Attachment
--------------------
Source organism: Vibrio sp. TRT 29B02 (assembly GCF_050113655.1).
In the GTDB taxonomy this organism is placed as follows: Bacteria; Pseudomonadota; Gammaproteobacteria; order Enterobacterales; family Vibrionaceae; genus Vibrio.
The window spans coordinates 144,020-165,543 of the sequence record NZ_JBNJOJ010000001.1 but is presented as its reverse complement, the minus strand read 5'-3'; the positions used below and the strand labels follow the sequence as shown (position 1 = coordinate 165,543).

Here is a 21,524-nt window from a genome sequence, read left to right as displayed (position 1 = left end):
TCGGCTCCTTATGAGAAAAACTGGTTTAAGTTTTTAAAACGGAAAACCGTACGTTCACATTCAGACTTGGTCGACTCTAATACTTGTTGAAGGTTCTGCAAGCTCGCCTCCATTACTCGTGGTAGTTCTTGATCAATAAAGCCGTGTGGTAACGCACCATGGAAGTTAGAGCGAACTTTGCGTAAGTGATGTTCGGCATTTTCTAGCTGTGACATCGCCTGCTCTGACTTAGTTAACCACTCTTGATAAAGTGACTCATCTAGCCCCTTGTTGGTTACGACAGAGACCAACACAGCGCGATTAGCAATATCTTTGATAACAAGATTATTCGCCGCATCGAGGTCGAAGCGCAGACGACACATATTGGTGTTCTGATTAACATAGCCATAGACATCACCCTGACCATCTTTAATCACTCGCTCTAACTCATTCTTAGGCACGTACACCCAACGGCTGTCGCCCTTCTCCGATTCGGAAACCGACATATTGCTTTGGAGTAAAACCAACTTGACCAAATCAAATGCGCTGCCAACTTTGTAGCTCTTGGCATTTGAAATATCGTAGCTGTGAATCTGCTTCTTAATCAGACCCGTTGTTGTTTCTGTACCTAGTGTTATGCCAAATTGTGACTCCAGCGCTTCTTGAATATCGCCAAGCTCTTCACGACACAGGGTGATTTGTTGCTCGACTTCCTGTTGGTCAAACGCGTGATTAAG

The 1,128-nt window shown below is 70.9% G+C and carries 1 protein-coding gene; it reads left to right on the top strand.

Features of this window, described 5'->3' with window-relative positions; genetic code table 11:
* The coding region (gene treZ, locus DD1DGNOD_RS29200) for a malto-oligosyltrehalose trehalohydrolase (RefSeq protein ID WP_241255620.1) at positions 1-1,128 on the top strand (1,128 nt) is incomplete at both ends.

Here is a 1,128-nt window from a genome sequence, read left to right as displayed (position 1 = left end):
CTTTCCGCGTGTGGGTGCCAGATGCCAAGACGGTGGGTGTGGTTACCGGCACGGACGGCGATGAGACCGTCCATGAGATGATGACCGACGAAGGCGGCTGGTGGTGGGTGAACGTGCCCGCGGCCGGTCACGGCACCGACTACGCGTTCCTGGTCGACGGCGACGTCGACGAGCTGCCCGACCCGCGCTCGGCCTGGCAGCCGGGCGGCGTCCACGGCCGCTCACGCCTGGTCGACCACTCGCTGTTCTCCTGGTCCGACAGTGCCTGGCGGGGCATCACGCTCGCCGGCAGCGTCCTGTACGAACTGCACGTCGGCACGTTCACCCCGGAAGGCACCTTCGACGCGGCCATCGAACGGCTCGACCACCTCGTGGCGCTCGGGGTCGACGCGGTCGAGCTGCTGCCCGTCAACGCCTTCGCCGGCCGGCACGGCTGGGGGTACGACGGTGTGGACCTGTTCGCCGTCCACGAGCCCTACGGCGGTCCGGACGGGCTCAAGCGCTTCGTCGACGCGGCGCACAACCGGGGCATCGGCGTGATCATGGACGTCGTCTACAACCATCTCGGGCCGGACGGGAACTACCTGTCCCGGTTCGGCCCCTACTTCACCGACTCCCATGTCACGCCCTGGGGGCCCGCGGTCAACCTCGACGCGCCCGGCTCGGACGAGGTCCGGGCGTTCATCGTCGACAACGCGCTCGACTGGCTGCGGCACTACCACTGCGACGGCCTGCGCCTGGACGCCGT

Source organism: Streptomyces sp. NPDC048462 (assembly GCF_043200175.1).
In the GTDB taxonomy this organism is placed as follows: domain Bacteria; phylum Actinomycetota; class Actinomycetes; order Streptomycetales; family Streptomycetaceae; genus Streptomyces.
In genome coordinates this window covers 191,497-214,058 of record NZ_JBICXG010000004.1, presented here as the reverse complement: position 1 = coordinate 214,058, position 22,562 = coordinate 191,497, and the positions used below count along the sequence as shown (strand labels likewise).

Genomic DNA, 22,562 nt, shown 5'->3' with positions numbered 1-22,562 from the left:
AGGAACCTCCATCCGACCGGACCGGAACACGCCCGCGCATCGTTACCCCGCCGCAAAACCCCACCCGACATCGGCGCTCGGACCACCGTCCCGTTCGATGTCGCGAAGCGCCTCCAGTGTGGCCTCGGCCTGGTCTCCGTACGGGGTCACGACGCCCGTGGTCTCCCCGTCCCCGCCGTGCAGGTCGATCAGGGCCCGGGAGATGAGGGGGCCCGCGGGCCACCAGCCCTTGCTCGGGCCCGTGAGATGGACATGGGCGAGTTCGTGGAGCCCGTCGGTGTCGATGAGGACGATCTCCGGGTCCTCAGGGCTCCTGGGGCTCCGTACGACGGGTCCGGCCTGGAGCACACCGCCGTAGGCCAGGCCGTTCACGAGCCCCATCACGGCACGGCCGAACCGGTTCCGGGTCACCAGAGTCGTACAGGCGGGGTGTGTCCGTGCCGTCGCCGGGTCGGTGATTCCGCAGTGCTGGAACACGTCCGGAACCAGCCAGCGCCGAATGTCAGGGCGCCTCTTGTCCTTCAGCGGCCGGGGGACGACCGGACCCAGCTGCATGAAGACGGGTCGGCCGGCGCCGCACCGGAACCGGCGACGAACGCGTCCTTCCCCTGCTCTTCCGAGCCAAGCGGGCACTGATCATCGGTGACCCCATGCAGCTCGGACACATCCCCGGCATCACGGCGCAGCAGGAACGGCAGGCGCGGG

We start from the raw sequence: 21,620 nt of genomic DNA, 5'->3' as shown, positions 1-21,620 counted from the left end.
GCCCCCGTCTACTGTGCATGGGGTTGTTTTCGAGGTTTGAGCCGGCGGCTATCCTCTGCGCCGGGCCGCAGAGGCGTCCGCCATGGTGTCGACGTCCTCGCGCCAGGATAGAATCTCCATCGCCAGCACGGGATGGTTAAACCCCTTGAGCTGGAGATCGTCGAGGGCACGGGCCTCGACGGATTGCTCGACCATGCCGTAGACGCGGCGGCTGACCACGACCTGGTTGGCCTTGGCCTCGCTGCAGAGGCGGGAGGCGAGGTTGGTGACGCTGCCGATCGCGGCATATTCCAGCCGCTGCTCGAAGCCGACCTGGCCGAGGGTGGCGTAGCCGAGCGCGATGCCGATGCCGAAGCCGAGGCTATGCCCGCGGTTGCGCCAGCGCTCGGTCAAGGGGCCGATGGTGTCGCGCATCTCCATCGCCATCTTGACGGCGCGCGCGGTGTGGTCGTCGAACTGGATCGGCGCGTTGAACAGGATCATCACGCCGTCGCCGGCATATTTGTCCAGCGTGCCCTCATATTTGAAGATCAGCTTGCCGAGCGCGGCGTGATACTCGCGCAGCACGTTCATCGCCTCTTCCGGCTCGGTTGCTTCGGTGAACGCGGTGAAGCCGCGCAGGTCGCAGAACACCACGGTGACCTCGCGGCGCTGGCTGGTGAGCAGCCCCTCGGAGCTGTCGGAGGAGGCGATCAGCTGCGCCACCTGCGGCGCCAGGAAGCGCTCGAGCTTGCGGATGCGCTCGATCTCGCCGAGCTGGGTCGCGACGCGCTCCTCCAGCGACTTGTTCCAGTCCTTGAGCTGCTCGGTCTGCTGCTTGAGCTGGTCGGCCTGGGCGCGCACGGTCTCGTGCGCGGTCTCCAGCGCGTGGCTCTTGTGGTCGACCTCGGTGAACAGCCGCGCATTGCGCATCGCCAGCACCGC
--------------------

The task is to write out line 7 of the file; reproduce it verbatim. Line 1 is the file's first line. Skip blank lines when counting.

Features of this window, described 5'->3' with window-relative positions; genetic code table 11: